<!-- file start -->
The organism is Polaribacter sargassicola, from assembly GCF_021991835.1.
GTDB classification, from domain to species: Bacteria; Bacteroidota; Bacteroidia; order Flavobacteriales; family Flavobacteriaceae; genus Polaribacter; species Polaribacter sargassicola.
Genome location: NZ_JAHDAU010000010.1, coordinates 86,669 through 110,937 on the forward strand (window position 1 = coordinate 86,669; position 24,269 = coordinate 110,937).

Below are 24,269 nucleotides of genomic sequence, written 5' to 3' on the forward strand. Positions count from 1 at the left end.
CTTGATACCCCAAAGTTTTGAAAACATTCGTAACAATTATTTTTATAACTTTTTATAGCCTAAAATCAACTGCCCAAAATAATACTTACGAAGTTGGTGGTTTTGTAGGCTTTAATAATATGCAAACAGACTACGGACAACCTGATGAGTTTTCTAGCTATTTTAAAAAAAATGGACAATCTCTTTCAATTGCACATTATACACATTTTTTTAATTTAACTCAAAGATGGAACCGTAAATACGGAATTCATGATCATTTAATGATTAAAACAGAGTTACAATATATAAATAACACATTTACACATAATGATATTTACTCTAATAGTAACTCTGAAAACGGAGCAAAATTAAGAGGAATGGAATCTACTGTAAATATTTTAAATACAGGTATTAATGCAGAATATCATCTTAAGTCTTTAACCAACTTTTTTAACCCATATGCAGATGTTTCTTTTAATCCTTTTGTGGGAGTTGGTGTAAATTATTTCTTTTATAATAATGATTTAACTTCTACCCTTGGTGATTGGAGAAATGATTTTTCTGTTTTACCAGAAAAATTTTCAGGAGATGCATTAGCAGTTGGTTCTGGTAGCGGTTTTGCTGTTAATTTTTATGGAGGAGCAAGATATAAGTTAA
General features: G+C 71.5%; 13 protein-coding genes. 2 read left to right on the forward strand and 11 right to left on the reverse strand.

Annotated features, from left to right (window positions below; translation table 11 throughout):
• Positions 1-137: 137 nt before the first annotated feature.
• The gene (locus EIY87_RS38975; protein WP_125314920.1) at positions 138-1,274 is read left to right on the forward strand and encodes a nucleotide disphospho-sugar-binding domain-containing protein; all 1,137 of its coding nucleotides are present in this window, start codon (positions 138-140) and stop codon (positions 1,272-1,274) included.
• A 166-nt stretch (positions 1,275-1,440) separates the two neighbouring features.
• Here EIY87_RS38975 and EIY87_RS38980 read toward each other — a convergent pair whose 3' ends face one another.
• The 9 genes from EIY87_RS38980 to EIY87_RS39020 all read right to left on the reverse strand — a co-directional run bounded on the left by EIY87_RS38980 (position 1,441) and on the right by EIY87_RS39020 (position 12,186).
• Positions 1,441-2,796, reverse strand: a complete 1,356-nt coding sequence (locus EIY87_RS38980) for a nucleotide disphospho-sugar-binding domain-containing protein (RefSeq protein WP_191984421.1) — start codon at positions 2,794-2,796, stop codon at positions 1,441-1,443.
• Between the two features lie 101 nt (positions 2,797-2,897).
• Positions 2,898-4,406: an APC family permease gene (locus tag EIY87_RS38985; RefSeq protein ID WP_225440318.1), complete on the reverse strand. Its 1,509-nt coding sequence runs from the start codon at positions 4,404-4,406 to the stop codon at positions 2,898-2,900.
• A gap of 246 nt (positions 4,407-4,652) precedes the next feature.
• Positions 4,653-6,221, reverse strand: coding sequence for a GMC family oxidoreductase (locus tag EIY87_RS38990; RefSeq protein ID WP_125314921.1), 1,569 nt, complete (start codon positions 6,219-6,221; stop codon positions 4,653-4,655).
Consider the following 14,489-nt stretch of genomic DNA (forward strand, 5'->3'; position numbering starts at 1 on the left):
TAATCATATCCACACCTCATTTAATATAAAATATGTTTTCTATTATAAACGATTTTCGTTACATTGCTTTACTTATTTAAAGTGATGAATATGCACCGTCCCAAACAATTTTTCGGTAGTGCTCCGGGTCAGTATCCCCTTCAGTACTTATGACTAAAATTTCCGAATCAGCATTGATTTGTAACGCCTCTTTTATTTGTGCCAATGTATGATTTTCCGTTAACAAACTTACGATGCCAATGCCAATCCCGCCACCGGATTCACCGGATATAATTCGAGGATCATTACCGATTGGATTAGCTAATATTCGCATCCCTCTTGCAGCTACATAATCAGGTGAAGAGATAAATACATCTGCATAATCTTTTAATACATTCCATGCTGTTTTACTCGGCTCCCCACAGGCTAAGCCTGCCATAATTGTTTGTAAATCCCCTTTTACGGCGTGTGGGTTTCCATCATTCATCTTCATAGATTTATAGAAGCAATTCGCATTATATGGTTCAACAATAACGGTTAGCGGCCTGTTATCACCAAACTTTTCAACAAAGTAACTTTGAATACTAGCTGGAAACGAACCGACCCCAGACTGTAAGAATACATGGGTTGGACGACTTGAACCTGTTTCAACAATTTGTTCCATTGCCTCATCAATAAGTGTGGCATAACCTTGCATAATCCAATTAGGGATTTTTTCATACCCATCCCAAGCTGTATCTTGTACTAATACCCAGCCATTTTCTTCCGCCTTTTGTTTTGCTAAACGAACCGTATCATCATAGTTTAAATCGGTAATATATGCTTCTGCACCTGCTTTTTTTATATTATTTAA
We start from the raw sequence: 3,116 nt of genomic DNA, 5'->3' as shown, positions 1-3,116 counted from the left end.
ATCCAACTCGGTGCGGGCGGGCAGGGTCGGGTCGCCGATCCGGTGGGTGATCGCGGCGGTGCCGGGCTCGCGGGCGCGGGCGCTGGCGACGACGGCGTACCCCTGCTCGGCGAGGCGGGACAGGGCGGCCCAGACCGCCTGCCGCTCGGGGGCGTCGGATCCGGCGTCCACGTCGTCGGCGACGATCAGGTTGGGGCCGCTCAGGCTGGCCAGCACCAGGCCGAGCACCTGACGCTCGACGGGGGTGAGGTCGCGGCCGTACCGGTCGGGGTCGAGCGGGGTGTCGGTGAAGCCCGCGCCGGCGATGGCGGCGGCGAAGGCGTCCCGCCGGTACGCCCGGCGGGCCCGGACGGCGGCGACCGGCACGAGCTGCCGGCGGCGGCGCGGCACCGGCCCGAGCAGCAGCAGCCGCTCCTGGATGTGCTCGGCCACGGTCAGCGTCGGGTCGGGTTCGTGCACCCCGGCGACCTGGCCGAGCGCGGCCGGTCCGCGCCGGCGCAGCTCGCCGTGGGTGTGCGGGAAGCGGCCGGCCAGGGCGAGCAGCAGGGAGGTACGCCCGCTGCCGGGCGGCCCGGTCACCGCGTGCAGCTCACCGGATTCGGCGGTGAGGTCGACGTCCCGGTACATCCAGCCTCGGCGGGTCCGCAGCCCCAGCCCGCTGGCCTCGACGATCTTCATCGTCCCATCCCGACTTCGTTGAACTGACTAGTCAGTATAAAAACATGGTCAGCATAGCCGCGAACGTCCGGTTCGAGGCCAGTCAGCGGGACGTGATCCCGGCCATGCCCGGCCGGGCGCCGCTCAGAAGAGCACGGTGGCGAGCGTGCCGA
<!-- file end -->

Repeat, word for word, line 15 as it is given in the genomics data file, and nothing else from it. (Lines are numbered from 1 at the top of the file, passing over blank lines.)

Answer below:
• Positions 2,898-4,406: an APC family permease gene (locus tag EIY87_RS38985; RefSeq protein ID WP_225440318.1), complete on the reverse strand. Its 1,509-nt coding sequence runs from the start codon at positions 4,404-4,406 to the stop codon at positions 2,898-2,900.